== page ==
It took 200 years from development of the smallpox vaccine to the eradication of the disease. It took just three years once the right vaccination strategy was in place. Strategy was key. This lesson and the use of ring vaccination was applied as soon as the first Ebola vaccine was developed and helped contain the spread of that deadly disease.
An effective strategy
How can we combine intensive testing, contact tracing, and vaccination into a highly effective COVID-19 elimination strategy?
If we want to find the people who are at the leading edge of the COVID pandemic, we need to carefully look at cases and contacts identified by testing and contact tracing. Integrating vaccination into our COVID-19 testing and tracing programs will help target outbreaks and stop them before they occur.
We can see what is happening with nursing home clusters. As staff and residents are vaccinated, COVID-19 clusters in nursing homes have all but disappeared.
Clusters in non-congregate settings — restaurants, gyms, churches, factories — are more difficult to detect and contain and have seen a smaller, if any, impact from vaccination. But targeting vaccination to individuals at risk for infecting others in these settings is likely to be effective in preventing these outbreaks.
COVID is incredibly fast, so the ability of local health departments to get a vaccination team out to diverse locations like worksites will be crucial for controlling outbreaks.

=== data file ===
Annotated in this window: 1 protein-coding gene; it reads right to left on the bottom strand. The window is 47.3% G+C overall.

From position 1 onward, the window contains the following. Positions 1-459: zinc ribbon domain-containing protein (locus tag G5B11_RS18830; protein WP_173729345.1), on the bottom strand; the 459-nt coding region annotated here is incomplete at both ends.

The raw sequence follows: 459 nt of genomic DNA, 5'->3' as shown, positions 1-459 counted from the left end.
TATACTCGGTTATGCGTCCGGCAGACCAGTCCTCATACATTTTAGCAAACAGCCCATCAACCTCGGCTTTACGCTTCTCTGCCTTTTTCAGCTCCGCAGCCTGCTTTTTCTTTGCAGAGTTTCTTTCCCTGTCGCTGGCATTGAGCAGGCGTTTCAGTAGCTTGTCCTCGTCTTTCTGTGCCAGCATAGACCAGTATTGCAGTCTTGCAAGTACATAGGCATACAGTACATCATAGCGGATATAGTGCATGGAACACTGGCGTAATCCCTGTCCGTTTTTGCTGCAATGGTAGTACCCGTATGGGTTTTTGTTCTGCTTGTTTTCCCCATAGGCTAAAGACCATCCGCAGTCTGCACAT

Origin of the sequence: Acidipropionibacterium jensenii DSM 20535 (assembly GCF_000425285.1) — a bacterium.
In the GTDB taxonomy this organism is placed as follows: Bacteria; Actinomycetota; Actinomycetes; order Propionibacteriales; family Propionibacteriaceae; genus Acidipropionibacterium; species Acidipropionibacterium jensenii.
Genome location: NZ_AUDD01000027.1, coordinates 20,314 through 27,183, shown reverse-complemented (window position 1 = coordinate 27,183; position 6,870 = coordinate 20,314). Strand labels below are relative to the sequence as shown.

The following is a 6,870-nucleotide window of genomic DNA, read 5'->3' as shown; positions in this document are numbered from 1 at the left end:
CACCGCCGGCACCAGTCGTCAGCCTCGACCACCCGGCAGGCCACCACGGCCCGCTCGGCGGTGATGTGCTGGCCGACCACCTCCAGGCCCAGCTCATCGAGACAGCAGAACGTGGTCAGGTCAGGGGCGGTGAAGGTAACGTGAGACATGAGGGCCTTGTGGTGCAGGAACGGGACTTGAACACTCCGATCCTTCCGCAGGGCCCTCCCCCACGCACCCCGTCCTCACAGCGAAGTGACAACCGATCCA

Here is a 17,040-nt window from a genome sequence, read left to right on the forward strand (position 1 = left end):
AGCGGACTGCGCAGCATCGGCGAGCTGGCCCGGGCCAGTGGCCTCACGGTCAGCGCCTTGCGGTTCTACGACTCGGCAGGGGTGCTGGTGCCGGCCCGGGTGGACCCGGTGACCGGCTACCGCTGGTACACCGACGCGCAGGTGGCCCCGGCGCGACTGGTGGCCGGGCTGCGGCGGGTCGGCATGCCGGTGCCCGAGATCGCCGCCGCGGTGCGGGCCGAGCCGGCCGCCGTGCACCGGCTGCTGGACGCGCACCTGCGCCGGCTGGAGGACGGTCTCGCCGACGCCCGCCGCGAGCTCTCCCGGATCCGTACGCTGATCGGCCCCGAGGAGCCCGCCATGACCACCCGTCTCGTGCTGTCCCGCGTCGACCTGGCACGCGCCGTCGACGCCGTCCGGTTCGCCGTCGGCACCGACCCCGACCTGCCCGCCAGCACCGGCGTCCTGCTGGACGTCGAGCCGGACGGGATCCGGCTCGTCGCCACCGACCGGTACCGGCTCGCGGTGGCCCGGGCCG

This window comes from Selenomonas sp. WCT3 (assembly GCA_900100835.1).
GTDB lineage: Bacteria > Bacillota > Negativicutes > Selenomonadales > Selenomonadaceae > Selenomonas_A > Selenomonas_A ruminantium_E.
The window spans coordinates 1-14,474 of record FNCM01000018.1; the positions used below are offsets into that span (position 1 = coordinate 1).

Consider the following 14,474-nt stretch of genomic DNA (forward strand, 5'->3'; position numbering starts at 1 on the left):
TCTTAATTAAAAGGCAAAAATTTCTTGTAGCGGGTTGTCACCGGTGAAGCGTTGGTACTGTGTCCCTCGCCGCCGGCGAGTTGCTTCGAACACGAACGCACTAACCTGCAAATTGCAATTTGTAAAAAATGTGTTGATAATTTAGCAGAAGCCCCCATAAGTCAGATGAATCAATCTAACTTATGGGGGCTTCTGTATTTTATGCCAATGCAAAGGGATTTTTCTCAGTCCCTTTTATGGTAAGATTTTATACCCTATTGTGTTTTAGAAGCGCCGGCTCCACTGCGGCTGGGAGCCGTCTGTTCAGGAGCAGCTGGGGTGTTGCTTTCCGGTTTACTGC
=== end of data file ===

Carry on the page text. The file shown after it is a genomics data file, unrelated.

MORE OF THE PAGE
Tests and opportunity
While some individuals at risk for spreading infection will be identified through contact tracing, others will be self-identified because they come for testing. They come for testing because they suspect that they have been infected or because testing is required before they can enter a setting where transmission may easily occur.
Offering vaccination to all who come for testing would have a broader impact than outbreak response because it reaches a huge number of unvaccinated people who are at high risk of infection.
Right now, we are ignoring millions of people each week who are seeking to be tested. The vast majority of them are, in fact, not infected with COVID-19, but are probably unvaccinated or partially vaccinated, and considering engaging or have engaged in social behaviors where COVID-19 could be spread.
There is no evidence to suggest that vaccinating someone who is infected poses a risk to that person. By asking everyone coming for a COVID test if they need to be vaccinated, and vaccinating them on the spot if they do, we can vaccinate people on the leading edge of the pandemic and stop transmission.
And in this phase, that is exactly what we need to do.
K. J. Seung is chief of strategy and policy for Massachusetts COVID Response at Partners In Health, an associate physician at Brigham and Women’s Hospital and assistant professor at Harvard Medical School. Mark Rosenberg is president emeritus of The Task Force for Global Health and retired as assistant surgeon general after working 20 years at the CDC. William Foege is a professor emeritus at Emory University.